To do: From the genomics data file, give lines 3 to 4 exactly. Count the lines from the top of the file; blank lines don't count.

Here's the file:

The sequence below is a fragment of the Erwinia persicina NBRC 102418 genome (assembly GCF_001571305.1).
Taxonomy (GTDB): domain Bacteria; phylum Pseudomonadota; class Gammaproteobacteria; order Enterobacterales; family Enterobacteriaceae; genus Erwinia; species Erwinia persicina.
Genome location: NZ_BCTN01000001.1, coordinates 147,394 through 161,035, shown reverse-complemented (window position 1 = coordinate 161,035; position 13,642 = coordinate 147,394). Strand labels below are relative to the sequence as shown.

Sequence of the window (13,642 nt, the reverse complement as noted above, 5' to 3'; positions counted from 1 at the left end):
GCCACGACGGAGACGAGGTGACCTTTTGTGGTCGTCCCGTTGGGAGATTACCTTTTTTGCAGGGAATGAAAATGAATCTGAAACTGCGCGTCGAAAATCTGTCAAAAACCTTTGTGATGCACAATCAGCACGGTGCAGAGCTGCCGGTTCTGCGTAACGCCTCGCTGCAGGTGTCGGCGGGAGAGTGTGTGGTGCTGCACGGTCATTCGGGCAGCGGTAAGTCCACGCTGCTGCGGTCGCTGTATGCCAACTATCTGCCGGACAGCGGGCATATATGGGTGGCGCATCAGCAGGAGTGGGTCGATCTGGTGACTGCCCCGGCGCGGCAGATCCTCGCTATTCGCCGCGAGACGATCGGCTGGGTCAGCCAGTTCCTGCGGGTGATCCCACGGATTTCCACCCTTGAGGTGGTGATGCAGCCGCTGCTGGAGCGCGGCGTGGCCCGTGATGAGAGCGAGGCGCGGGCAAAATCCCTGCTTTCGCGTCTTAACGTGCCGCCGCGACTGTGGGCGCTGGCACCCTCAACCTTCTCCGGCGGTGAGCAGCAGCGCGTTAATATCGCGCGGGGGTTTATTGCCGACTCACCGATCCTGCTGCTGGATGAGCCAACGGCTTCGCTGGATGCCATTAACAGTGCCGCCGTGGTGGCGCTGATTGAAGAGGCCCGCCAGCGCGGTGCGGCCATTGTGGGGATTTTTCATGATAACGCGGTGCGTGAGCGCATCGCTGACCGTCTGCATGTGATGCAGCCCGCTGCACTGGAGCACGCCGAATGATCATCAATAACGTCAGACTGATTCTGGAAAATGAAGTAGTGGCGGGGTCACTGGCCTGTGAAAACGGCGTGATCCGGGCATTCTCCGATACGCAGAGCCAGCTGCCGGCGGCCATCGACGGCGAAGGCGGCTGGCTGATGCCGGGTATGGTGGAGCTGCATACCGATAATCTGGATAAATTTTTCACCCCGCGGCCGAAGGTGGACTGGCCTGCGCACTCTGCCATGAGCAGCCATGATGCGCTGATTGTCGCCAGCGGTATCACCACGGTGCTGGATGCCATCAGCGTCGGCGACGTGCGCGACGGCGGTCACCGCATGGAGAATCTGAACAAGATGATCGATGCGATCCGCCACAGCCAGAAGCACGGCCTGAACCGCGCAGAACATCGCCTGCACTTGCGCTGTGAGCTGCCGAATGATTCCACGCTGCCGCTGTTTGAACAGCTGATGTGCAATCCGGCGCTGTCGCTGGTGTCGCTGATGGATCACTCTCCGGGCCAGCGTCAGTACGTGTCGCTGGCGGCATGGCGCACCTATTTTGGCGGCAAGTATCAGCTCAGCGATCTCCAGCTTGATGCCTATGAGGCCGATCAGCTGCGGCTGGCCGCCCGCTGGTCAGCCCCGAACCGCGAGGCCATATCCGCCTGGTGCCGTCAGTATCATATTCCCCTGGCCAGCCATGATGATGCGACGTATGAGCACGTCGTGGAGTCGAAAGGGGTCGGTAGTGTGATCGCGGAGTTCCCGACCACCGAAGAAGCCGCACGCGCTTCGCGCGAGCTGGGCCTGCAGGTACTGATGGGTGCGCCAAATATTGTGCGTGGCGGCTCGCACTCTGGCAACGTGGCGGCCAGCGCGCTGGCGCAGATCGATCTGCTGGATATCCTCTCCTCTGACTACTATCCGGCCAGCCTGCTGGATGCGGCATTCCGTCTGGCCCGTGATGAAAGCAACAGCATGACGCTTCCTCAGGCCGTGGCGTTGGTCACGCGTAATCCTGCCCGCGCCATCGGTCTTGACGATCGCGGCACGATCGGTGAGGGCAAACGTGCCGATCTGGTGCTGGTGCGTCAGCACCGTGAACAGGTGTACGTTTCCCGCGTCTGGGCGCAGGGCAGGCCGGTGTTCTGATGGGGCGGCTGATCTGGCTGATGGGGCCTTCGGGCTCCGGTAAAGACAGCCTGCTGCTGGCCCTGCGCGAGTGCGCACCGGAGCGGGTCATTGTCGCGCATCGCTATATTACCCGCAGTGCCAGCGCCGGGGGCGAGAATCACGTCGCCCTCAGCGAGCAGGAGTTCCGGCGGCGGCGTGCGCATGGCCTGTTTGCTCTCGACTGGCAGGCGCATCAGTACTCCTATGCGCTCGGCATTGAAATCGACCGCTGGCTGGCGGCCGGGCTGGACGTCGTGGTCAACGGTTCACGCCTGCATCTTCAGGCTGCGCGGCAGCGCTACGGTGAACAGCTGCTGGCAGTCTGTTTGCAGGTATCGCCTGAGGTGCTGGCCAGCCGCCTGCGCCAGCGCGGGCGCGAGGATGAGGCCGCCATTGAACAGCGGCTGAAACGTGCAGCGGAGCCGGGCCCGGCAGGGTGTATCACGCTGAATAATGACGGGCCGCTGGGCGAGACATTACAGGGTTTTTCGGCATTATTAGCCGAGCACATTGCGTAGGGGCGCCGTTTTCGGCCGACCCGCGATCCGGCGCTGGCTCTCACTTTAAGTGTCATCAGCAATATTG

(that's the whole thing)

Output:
Genome location: NZ_BCTN01000001.1, coordinates 147,394 through 161,035, shown reverse-complemented (window position 1 = coordinate 161,035; position 13,642 = coordinate 147,394). Strand labels below are relative to the sequence as shown.

Sequence of the window (13,642 nt, the reverse complement as noted above, 5' to 3'; positions counted from 1 at the left end):